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Police Camera Technology Demonstrated For Western Mass. Departments


   A new push is being made to get police departments in Massachusetts equipped with body and cruiser cameras.  A law enforcement equipment company is offering free trials of its camera system. A state legislator wants the Baker administration to come up with guidelines for using the technology.

   State Rep. Carlos Gonzalez of Springfield said he’s asked the state’s public safety secretary to prepare a report on “best practices” for using camera technology that Massachusetts police departments have been slow to adopt.

  "Boston is on a temporary trial basis, hopefully Springfield can be a leader," said Gonzalez.

  In a survey taken a decade ago, 61 percent of police departments nationwide had cameras in cruisers, according to the Bureau of Justice Statistics.  But in Massachusetts the biggest police departments in Boston, Worcester, and Springfield still do not.  The Massachusetts State Police do not have cruiser cameras or body cameras.

  On Tuesday, Gonzalez arranged for Axon to demonstrate its camera system for elected officials and Springfield police department brass at the city’s police headquarters.

" There is an outcry from the community and I think showcasing what the camera technology is and what it can do is beneficial for everybody," explained Gonzalez.

A company representative demonstrated how front and rear-facing high-definition cameras in a police-model SUV are synchronized with wireless body cameras. The cameras begin recording automatically when the cruiser’s flashing lights are turned on, or when an officer draws a weapon.  The video is uploaded in real time to a cloud-based storage system.

Springfield Police Commissioner John Barbieri said he wants the department equipped with cameras, but there are legal, financial, and contractual obstacles to overcome.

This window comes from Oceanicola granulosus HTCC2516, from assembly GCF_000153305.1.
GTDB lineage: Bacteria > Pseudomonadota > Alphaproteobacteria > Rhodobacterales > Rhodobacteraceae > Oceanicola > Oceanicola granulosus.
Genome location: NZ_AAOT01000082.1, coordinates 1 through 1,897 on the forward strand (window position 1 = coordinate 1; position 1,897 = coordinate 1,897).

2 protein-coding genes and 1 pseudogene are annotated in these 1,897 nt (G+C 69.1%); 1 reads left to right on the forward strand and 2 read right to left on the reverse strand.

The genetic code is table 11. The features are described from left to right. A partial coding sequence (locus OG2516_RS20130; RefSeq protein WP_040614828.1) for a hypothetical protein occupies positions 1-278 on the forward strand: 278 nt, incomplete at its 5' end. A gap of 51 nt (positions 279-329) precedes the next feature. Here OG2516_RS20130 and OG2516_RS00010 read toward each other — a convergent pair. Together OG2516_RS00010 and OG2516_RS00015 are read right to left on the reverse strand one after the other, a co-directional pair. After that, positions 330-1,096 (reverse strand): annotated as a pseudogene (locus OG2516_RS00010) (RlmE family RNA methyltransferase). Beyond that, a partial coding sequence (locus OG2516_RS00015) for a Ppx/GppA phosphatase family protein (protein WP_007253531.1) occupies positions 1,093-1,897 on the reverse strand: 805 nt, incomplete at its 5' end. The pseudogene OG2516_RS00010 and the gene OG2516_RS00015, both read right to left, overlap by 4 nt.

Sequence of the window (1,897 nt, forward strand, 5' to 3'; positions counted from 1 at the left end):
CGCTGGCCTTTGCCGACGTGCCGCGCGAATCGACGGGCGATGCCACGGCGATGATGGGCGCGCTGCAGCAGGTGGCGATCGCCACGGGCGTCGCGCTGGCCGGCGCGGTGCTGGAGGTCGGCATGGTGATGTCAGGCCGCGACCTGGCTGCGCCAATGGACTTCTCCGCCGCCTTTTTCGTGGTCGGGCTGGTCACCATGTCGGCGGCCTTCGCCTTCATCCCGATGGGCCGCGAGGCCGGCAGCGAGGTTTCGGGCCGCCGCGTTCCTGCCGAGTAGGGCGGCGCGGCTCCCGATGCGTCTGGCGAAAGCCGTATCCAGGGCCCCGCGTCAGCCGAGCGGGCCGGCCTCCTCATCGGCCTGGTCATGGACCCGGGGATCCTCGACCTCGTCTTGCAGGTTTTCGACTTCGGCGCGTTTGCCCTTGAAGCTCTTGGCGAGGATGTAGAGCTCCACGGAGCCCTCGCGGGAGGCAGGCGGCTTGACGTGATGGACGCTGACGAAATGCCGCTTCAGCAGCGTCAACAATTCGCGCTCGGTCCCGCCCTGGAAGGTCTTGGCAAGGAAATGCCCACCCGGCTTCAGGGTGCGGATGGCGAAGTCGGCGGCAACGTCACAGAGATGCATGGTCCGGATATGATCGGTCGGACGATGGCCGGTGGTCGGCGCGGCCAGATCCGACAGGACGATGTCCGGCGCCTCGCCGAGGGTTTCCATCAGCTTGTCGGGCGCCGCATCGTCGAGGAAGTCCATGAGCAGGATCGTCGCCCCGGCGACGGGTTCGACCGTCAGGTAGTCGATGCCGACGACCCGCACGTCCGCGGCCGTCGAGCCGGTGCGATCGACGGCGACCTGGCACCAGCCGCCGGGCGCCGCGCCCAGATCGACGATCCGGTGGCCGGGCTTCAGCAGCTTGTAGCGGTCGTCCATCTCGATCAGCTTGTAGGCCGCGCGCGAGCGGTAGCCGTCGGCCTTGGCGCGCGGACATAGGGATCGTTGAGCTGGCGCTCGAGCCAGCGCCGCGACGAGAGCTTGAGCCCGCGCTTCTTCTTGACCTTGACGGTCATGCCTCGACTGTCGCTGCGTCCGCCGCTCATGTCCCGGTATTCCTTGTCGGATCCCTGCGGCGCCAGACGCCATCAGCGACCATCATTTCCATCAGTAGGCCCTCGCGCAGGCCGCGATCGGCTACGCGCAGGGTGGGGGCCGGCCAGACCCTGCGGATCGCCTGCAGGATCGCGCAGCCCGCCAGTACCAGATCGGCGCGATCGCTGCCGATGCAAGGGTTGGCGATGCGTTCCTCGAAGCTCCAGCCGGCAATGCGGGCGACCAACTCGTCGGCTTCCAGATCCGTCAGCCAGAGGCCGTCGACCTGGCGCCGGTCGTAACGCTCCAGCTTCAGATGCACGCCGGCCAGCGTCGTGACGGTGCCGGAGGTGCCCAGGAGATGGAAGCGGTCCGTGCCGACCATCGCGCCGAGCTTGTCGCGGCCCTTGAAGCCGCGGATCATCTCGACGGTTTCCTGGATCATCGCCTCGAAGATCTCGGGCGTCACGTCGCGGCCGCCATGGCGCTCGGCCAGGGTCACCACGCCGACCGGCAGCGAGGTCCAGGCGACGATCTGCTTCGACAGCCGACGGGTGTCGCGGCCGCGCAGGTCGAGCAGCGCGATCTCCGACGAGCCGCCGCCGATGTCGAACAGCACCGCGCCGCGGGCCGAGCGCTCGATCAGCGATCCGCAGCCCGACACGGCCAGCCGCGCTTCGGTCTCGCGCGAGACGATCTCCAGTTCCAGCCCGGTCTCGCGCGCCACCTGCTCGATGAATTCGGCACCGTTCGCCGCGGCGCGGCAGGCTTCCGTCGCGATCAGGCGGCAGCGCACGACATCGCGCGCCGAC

" The police department is currently in negotiations with the supervisor's union and the patrolman's union in regards to dashboard cameras and body cameras, so I can't comment on implementation, but I think it is critical to view as many products as possible as we move forward," said Barbieri.

Barbieri said police departments in Massachusetts need legal guidance when it comes to recording on private property and the public’s right to view police camera videos.

" There has to be some regulations on exactly what the requirements are on police departments for managing and distributing video," said Barbieri.

The commissioner has estimated the storage costs alone for a camera system could be high as $300,000 a year.

  City Council President Orlando Ramos, who attended Tuesday’s demonstration by Axon, said he believes cameras will save the city money if it leads to fewer complaints of police misconduct.

  " What with legal fees for the time we spend litigating allegations of police misconduct, a lot of them false allegations, that would be a cost savings in the long run," said Ramos.

   Axon offers police departments a one-year free trial of its cameras, software, storage and training.

   The company Tuesday also demonstrated its cruiser and body camera system for officials in Chicopee.

Paul Tuthill is WAMC’s Pioneer Valley Bureau Chief. He’s been covering news, everything from politics and government corruption to natural disasters and the arts, in western Massachusetts since 2007. Before joining WAMC, Paul was a reporter and anchor at WRKO in Boston. He was news director for more than a decade at WTAG in Worcester. Paul has won more than two dozen Associated Press Broadcast Awards. He won an Edward R. Murrow award for reporting on veterans’ healthcare for WAMC in 2011. Born and raised in western New York, Paul did his first radio reporting while he was a student at the University of Rochester.
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